Originally published by Ganeshmani P at codewall.co.uk

graphql apollo web-development

Bootstrap 5 Complete Course with Examples

Bootstrap 5 Tutorial - Bootstrap 5 Crash Course for Beginners

Nest.JS Tutorial for Beginners

Hello Vue 3: A First Look at Vue 3 and the Composition API

Building a simple Applications with Vue 3

Deno Crash Course: Explore Deno and Create a full REST API with Deno

How to Build a Real-time Chat App with Deno and WebSockets

Convert HTML to Markdown Online

HTML entity encoder decoder Online

Hire Web Developer

Looking for an attractive & user-friendly web developer? HourlyDeveloper.io, a leading web, and mobile app development company, offers web developers for hire through flexible engagement models. You can **[Hire Web...

Why Web Development is Important for your Business

With the rapid development in technology, the old ways to do business have changed completely. A lot more advanced and developed ways are ...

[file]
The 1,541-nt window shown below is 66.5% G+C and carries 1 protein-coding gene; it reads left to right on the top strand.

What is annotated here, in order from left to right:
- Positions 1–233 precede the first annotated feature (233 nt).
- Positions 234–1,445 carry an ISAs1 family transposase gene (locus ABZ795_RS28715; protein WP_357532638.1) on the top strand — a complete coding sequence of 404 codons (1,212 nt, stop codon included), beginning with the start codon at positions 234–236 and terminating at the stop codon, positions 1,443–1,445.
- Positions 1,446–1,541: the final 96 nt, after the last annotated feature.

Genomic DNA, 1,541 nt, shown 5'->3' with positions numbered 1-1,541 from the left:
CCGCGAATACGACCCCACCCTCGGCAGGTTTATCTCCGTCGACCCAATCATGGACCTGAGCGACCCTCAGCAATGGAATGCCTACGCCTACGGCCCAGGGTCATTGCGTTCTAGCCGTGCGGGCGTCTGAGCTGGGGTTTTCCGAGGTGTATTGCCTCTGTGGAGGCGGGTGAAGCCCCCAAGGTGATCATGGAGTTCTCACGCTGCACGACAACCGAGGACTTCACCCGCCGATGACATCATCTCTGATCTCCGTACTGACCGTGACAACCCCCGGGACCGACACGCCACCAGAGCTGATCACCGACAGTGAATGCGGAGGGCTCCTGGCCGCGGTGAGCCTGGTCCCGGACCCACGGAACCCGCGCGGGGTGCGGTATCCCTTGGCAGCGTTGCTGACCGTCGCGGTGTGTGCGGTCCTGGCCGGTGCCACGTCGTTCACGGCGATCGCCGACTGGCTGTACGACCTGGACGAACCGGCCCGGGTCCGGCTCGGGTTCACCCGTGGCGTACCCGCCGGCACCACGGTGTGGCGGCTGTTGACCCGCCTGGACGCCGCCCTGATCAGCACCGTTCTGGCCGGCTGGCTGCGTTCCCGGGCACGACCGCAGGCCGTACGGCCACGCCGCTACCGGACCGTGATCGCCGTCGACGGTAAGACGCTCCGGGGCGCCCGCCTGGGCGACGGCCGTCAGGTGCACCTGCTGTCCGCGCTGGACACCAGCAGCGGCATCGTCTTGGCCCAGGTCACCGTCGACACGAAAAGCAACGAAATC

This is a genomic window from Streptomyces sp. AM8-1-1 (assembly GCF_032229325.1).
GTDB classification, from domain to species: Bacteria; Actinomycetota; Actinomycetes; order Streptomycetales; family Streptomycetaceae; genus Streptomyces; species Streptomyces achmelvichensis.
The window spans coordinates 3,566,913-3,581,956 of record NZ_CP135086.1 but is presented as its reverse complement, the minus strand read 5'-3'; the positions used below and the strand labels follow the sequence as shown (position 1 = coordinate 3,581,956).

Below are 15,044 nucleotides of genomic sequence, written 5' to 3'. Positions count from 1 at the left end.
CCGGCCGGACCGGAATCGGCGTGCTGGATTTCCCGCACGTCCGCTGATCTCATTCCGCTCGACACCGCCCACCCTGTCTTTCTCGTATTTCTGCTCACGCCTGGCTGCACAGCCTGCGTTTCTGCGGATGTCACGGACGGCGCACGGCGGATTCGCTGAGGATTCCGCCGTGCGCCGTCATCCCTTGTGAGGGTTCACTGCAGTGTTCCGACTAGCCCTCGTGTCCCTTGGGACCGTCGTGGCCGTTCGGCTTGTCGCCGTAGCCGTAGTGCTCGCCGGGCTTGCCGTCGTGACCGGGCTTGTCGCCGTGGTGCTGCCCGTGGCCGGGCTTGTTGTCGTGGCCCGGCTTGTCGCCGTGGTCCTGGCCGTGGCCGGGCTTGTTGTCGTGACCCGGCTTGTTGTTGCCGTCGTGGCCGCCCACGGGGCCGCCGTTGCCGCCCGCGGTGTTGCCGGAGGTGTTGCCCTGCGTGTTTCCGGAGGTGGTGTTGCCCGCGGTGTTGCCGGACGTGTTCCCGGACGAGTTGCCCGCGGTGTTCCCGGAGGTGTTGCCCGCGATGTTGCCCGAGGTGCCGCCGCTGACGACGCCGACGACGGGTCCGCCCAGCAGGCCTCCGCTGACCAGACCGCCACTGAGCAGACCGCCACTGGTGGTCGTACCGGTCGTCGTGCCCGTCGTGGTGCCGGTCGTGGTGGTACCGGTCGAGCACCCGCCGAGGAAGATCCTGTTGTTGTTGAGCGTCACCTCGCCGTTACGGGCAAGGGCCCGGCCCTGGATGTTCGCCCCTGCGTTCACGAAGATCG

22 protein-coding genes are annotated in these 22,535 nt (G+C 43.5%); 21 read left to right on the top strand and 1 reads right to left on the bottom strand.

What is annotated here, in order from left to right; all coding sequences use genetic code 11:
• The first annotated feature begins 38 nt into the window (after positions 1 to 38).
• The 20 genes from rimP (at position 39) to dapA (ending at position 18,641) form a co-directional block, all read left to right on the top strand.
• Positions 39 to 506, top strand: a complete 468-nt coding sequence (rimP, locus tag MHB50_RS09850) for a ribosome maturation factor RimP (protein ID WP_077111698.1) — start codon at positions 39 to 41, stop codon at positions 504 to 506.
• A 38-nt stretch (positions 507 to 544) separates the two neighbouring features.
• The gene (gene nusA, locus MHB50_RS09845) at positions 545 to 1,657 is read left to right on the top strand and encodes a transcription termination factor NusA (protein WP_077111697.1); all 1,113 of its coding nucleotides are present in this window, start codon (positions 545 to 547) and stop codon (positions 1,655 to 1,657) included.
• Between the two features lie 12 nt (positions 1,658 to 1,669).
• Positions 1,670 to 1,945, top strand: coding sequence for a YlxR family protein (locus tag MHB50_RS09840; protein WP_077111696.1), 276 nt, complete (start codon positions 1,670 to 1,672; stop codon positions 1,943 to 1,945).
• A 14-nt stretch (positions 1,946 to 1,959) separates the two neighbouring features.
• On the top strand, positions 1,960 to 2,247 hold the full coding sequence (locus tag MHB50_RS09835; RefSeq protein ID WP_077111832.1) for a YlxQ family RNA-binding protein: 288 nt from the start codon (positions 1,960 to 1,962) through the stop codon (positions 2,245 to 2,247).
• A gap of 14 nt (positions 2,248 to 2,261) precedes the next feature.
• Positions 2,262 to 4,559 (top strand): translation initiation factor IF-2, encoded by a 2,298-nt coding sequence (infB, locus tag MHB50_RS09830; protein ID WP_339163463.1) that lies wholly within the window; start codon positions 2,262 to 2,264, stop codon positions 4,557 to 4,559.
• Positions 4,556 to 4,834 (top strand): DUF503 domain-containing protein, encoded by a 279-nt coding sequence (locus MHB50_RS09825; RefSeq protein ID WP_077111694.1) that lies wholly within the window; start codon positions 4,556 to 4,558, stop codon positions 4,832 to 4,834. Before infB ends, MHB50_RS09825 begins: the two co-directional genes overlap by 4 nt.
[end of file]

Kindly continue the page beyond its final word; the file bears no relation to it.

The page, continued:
Important Reasons to Hire a Professional Web Development Company

    You name the business and I will tell you how web development can help you promote your business. If it is a startup or you seeking some...

Hire Dedicated eCommerce Web Developers | Top eCommerce Web Designers

Build your eCommerce project by hiring our expert eCommerce Website developers. Our Dedicated Web Designers develop powerful & robust website in a short span of time.

How long does it take to develop/build an app?

This article covers A-Z about the mobile and web app development process and answers your question on how long does it take to develop/build an app.